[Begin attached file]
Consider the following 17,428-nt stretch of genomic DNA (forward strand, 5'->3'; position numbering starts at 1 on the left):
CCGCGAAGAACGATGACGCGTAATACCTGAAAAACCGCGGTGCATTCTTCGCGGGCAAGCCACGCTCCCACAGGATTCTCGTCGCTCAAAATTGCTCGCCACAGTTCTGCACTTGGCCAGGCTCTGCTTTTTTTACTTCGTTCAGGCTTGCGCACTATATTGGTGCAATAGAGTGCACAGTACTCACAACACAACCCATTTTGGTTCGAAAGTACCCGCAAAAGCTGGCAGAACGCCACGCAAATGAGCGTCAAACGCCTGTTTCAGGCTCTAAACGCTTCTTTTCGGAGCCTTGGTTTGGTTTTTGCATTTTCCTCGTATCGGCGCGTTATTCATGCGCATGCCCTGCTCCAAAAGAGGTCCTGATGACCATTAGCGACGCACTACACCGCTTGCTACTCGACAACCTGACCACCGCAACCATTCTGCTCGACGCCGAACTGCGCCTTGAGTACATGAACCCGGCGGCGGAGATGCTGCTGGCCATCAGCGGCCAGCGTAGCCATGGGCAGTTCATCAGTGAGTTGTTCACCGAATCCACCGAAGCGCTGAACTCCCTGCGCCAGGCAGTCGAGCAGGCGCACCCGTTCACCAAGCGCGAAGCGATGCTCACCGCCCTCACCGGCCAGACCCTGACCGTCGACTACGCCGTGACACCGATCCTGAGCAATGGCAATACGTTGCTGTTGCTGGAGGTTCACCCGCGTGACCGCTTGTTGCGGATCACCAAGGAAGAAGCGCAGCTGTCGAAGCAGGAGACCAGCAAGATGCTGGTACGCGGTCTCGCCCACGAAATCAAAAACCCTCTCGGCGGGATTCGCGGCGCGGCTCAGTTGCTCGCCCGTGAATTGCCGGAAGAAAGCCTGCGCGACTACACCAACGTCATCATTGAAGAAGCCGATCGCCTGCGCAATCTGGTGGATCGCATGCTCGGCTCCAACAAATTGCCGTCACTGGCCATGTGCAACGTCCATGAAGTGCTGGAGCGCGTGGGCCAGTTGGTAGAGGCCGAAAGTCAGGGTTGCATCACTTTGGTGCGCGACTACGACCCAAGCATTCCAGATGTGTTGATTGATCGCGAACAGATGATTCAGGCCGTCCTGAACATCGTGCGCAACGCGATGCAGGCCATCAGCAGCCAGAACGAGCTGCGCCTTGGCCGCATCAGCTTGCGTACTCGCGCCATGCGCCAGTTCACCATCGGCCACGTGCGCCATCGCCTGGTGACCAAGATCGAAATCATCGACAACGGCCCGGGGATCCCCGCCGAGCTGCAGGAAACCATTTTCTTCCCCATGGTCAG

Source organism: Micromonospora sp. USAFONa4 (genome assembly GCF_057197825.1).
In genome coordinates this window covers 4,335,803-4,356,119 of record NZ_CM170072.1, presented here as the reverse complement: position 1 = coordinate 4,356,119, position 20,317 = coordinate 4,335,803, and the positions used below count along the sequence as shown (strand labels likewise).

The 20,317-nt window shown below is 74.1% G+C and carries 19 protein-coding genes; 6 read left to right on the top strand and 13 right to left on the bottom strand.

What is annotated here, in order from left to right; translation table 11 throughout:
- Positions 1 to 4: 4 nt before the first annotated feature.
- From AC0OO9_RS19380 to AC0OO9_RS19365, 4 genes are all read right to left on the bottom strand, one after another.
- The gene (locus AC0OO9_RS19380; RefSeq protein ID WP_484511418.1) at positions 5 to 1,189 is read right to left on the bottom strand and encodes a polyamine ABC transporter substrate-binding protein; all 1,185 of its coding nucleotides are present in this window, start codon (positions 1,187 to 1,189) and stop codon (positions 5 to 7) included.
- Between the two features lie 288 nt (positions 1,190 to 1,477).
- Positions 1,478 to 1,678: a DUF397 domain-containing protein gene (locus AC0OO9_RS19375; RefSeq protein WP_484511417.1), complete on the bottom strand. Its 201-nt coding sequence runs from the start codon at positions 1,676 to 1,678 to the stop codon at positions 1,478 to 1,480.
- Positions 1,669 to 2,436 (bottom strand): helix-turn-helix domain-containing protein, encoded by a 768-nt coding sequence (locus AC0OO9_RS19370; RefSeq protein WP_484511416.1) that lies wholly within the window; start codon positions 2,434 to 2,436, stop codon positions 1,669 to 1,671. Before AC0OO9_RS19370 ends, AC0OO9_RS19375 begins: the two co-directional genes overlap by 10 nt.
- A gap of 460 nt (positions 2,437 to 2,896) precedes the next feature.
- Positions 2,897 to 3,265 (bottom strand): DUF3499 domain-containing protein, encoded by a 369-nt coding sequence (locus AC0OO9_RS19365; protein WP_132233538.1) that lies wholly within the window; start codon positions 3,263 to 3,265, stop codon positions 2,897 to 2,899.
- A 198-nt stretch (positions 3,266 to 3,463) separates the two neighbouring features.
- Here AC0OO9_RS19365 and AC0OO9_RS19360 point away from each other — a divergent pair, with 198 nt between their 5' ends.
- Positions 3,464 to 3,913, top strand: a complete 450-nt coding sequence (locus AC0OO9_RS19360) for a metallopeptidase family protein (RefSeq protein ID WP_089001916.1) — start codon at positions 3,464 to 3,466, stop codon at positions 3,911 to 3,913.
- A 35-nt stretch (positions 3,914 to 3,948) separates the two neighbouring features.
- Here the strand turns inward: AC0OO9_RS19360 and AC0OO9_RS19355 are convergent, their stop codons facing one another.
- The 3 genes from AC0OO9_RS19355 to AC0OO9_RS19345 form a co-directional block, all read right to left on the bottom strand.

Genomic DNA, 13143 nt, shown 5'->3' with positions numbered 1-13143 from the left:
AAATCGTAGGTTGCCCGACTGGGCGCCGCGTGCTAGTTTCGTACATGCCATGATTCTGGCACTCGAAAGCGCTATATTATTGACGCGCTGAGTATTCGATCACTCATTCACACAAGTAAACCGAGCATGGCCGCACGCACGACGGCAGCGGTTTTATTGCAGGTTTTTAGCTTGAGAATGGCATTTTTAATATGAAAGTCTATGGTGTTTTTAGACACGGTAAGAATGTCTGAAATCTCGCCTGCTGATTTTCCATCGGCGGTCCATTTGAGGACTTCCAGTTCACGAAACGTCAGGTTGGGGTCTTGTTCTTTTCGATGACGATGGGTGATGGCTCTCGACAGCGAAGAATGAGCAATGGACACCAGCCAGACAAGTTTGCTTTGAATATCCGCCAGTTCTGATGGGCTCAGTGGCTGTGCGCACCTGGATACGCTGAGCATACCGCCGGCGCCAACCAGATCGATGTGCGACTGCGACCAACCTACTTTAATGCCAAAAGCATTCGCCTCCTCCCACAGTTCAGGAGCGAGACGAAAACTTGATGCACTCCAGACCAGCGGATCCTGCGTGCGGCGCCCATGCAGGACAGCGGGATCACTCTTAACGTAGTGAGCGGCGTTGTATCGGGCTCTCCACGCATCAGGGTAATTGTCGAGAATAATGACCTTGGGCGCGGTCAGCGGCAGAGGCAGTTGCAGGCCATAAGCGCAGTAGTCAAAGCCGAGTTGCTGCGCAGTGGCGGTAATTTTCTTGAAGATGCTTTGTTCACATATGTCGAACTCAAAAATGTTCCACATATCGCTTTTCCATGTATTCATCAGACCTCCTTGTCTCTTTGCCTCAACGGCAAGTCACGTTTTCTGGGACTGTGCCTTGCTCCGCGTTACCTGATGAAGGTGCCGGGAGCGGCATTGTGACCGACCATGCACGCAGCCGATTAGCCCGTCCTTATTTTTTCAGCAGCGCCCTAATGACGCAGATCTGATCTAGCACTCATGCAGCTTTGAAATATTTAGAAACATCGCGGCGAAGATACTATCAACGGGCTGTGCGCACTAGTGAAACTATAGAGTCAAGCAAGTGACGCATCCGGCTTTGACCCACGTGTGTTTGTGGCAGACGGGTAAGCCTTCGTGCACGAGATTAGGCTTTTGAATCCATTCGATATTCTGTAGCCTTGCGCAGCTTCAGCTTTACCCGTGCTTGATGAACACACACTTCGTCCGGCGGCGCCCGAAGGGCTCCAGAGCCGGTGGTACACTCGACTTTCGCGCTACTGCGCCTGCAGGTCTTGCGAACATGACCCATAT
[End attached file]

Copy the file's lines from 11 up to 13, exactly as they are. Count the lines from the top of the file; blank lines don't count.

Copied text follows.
- Positions 1,478 to 1,678: a DUF397 domain-containing protein gene (locus AC0OO9_RS19375; RefSeq protein WP_484511417.1), complete on the bottom strand. Its 201-nt coding sequence runs from the start codon at positions 1,676 to 1,678 to the stop codon at positions 1,478 to 1,480.
- Positions 1,669 to 2,436 (bottom strand): helix-turn-helix domain-containing protein, encoded by a 768-nt coding sequence (locus AC0OO9_RS19370; RefSeq protein WP_484511416.1) that lies wholly within the window; start codon positions 2,434 to 2,436, stop codon positions 1,669 to 1,671. Before AC0OO9_RS19370 ends, AC0OO9_RS19375 begins: the two co-directional genes overlap by 10 nt.
- A gap of 460 nt (positions 2,437 to 2,896) precedes the next feature.